Yes, I’m involved in the World Symphony for Peace. It came about after I’d left Prince’s group and had been living in China for 6 months. To be honest I had no direction, and felt quite depressed about my prospects. I didn’t know what else to do. So I spent some time trying to figure out what to do next. I really wanted a way of bringing people together through music, you see it on cookery shows – they eat and they talk. During that time, I challenged my own perceptions of the world, which started in China. It was a country that I thought was going to be one way, but it was so different to what I expected. Forget politics and religion, I now realise that everyone just wants to be with their kids, be loved and hang out. Racism, and a lot of the things you see happening in the Trump era, it’s so sad, but the love and peace, I think that’s out there, so we can stay out of that negative part.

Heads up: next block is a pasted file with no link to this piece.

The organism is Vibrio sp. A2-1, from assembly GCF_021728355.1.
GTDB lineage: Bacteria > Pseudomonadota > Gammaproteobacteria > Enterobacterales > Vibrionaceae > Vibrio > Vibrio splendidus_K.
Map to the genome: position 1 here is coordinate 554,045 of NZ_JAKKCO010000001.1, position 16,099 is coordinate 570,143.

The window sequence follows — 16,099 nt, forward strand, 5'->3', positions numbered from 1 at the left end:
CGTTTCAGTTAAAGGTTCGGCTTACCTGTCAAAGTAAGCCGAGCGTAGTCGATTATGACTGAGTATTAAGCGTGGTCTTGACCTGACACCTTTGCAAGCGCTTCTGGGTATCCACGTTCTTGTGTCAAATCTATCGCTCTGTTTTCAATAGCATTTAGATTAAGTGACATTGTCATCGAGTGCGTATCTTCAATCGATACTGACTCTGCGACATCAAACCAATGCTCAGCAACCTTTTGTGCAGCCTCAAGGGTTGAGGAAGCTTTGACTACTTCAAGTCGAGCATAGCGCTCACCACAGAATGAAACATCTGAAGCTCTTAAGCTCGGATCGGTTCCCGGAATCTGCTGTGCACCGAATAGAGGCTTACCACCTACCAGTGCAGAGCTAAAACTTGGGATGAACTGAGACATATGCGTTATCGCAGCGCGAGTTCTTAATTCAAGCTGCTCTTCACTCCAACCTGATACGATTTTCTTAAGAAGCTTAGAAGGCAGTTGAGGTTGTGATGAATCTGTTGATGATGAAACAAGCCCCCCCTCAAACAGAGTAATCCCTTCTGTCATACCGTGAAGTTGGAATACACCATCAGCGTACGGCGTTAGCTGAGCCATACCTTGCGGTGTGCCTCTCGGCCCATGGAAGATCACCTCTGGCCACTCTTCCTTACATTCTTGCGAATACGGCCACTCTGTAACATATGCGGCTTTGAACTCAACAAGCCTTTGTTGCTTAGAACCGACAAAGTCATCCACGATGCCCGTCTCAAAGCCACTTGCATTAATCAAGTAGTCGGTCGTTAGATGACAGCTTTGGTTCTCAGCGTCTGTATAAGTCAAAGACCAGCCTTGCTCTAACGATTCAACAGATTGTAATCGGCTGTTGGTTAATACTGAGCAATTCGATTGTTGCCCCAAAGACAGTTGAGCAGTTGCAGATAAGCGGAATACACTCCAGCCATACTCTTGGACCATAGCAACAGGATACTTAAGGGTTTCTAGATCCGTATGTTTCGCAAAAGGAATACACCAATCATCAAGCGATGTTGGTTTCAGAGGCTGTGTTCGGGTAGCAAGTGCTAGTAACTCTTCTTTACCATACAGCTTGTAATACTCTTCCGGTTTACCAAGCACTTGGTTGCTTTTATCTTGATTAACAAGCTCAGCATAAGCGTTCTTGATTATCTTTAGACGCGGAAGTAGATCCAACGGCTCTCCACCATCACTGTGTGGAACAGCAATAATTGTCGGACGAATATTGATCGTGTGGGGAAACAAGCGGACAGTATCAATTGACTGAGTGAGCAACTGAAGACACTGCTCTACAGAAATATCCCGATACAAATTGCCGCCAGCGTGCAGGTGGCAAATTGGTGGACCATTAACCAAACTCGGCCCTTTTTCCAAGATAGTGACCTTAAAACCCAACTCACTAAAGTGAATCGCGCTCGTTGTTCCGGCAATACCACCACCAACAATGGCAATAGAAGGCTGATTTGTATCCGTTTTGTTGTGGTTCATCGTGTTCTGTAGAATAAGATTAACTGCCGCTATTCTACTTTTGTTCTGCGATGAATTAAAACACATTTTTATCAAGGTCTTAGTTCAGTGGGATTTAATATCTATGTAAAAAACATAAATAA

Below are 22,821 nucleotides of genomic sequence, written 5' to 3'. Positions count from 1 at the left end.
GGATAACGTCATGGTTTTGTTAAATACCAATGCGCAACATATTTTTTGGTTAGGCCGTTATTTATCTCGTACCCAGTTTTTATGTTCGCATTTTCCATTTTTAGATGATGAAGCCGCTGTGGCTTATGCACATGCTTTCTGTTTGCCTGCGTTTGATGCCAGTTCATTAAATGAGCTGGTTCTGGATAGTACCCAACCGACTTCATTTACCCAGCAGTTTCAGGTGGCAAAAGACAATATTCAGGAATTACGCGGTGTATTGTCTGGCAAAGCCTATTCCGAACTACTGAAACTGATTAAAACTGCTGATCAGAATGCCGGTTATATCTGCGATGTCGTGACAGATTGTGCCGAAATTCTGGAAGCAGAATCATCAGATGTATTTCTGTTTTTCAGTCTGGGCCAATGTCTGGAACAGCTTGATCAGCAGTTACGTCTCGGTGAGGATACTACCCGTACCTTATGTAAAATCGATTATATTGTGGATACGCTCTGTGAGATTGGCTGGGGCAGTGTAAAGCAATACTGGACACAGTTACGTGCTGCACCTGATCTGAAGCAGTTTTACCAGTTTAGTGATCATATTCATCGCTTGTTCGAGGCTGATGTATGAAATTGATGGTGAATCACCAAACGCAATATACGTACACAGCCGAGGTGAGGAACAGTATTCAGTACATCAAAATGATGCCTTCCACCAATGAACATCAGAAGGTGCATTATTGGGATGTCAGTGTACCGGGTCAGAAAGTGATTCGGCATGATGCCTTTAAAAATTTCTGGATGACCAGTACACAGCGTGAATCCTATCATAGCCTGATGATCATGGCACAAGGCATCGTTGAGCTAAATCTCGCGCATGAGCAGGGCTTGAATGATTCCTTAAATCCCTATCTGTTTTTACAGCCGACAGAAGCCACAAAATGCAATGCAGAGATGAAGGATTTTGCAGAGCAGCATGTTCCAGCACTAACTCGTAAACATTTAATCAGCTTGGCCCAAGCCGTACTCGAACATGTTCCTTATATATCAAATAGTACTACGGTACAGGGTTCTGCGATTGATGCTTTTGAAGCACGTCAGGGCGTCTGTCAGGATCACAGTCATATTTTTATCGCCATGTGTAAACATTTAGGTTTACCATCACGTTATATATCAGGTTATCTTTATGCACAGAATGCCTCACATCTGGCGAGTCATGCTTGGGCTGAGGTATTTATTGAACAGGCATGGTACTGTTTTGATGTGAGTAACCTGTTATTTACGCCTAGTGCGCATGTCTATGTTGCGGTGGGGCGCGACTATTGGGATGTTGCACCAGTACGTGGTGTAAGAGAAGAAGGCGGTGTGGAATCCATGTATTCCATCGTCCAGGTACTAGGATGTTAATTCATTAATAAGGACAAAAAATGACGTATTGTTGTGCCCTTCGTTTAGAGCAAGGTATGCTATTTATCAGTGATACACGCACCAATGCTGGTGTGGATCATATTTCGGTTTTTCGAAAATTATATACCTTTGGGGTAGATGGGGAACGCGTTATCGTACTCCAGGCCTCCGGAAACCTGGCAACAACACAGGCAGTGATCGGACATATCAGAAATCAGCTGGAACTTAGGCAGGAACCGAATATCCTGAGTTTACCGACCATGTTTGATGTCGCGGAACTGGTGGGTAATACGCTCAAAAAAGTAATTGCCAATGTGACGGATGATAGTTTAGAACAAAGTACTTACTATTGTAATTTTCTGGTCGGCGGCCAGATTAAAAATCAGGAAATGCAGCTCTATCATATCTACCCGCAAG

Now my focus is – what can we do to help one another? Focus on the good. I just got back from Houston, where I’m trying to raise £2m to make a film. It’s been an inspirational time, just playing my own music, and the positive reaction I’ve been getting from people, who often feel very emotional about it. I never expected that kind of outpouring. This was just stuff that resonated to me, it was music that I felt in my heart.
Morris Hayes and the NPG will be playing at the IndigO2 on 2nd August, purchase your tickets here